“Yes, ma’am.”

        She sighed.  “So how do you feel I can help you as a writer?”

        “Well, Ms.  P…”

        “Tommy, for heaven’s sake.  Call me Jenny.  I’m just barely old enough to be your big sister.”

       “Uh, O.K. Jenny.  It’s just my mama taught me to treat women with respect, and not to call them by their first name till they said to do so.”

        She sighed again.  “O.K.  But it’s Jenny.”

        “Yes ma’am.  Well, it’s like this.  I know exactly what I got going on in my head, and I’m doing everything I can to download it to paper so my readers can see what it’s like to be a country Doctor.  I need for you to tell me where I’ve failed to do that.”

         “Good.  That’s my job.  I want to make your voice stronger, not strangle it.”

        “Are you O.K. with bluegrass?”

         “My name is Jenny Lynn.  Of course I am.  Why do you ask?”

         “One of our potential editors wanted to change my music to Chopin and make a Broadway play of it.  I’m very eclectic, and I like classical, but I think my readers are gonna want to hear bluegrass.  If I show up at a book store with a mandolin strung around my neck and play Chopin I’m not sure how they’ll take to it.”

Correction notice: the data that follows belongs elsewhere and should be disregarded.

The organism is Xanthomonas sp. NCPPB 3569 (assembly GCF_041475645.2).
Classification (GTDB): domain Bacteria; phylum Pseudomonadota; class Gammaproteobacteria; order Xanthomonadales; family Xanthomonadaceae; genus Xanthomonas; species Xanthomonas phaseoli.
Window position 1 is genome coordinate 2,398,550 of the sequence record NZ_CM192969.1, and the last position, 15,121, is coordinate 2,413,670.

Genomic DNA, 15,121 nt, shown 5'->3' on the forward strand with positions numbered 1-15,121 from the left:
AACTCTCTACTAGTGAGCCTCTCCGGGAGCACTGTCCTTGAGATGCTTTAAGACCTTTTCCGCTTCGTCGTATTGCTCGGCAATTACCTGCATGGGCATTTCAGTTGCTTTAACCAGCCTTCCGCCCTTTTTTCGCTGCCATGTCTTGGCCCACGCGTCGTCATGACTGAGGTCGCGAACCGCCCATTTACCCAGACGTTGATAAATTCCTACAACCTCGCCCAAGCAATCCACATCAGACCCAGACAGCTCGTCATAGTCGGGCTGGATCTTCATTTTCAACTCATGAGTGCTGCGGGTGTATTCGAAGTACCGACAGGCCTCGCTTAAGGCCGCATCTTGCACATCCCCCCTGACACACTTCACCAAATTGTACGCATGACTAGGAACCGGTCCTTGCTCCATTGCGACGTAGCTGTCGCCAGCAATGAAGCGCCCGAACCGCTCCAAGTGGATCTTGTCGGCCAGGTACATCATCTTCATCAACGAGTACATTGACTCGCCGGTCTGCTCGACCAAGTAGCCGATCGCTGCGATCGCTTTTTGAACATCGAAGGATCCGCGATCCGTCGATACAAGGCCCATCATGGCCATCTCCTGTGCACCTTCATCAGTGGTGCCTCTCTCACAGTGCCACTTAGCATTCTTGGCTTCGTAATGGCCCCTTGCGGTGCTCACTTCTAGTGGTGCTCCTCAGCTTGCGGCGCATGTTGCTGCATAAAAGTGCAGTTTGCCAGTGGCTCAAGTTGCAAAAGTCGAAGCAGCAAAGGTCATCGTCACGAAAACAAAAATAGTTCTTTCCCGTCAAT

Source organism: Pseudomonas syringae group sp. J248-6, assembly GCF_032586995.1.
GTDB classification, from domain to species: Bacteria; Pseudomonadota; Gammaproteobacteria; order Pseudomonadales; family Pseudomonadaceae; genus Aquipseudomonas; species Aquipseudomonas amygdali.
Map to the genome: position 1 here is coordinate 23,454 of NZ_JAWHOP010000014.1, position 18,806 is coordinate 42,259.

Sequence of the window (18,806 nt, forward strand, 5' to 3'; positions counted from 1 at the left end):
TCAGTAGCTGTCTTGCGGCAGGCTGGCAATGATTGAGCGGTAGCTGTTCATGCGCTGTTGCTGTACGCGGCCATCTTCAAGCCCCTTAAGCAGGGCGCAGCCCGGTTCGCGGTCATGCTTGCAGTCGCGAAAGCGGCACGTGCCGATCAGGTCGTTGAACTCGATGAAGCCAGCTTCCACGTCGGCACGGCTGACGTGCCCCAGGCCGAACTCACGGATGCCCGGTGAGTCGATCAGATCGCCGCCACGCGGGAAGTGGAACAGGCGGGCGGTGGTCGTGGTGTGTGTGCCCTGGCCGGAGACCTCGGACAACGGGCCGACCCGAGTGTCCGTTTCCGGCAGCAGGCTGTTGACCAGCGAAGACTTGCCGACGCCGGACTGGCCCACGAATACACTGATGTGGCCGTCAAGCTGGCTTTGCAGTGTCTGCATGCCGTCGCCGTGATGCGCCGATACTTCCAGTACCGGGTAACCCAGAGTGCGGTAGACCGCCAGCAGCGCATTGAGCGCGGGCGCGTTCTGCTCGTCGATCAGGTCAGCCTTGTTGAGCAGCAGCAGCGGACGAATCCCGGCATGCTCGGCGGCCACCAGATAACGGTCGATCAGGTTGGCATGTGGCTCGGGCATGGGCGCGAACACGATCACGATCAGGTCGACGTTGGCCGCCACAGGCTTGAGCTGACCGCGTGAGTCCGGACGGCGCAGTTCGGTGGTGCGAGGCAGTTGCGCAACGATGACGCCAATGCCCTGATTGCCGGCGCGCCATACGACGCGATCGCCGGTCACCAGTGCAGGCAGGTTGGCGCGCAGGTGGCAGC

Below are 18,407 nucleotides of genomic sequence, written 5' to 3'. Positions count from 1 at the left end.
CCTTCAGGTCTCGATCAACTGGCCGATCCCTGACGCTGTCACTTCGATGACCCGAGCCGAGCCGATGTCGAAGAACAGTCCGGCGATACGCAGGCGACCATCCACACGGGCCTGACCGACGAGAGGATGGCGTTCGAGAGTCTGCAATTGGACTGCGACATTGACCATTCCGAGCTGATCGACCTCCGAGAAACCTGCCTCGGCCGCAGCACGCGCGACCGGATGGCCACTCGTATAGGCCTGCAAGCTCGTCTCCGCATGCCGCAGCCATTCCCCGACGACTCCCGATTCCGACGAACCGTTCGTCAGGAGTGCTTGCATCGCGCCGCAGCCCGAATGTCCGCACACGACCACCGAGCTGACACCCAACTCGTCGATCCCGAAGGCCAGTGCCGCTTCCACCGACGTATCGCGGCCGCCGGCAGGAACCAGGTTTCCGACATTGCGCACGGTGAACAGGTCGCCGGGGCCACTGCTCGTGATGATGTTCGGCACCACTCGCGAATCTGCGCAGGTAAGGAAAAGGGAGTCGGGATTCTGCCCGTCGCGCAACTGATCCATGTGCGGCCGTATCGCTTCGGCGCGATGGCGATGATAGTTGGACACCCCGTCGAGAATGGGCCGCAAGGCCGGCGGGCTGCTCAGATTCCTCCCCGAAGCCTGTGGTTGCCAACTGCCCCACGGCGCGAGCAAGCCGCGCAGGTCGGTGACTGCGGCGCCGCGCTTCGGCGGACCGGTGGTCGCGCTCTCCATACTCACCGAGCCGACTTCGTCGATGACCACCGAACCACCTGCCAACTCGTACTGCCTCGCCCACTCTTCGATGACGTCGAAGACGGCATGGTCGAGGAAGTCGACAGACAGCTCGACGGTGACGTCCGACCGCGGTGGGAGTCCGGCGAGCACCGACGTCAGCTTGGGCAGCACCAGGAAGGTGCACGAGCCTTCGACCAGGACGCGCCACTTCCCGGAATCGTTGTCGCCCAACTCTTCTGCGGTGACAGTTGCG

“Chopin?  You tell George the only Chopin you’re gonna do is a Bill Munroe chord.”

         Dang.  This lady was good.  “How did you know it was George?”

        “Look, Bibey.  All us editors circle in a tight orbit.  That’s got George written all over it.  He just doesn’t want to be outdone by what he sees as a bunch of hillbillies.  He did a Bach book and it only sold three thousand copies.”

         “Gee that’s a shame.  Bach was good.  Hm.  I wish I’d a known.  Wayne Benson coulda helped him out.  Say, how did you know of Monroe?”

         “Bibey!  I’m Jenny Lynn.  Remember?  And I love horses.  All of us bluegrass people like horses.”

        “Hm.  I guess so.  Tell me a Bill Monroe song about a horse race.”

        “Molly and Tenbrooks.”  She said it without a hint of hesitation.  I was impressed.

        “Bill always had a farm.  What was his favorite horse’s name?

        “King Wilke.” 

        Dang.   “Well, Ms. Jenny.  You know your business.  I promised my agent I’d call him before I made any final decisions.”

         “Sure.  That’s fine.  Here’s my e-mail.”